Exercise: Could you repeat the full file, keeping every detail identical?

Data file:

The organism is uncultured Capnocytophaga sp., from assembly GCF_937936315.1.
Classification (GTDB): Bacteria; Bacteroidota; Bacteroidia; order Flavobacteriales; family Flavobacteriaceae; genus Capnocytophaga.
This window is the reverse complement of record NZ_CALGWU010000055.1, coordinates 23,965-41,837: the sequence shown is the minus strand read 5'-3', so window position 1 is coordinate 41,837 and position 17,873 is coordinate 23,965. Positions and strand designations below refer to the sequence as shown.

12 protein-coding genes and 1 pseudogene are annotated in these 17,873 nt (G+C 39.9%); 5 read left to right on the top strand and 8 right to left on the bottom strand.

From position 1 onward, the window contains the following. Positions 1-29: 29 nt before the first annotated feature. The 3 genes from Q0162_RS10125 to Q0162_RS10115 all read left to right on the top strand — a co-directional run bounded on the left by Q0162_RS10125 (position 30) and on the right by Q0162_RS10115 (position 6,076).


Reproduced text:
The organism is uncultured Capnocytophaga sp., from assembly GCF_937936315.1.
Classification (GTDB): Bacteria; Bacteroidota; Bacteroidia; order Flavobacteriales; family Flavobacteriaceae; genus Capnocytophaga.
This window is the reverse complement of record NZ_CALGWU010000055.1, coordinates 23,965-41,837: the sequence shown is the minus strand read 5'-3', so window position 1 is coordinate 41,837 and position 17,873 is coordinate 23,965. Positions and strand designations below refer to the sequence as shown.

12 protein-coding genes and 1 pseudogene are annotated in these 17,873 nt (G+C 39.9%); 5 read left to right on the top strand and 8 right to left on the bottom strand.

From position 1 onward, the window contains the following. Positions 1-29: 29 nt before the first annotated feature. The 3 genes from Q0162_RS10125 to Q0162_RS10115 all read left to right on the top strand — a co-directional run bounded on the left by Q0162_RS10125 (position 30) and on the right by Q0162_RS10115 (position 6,076).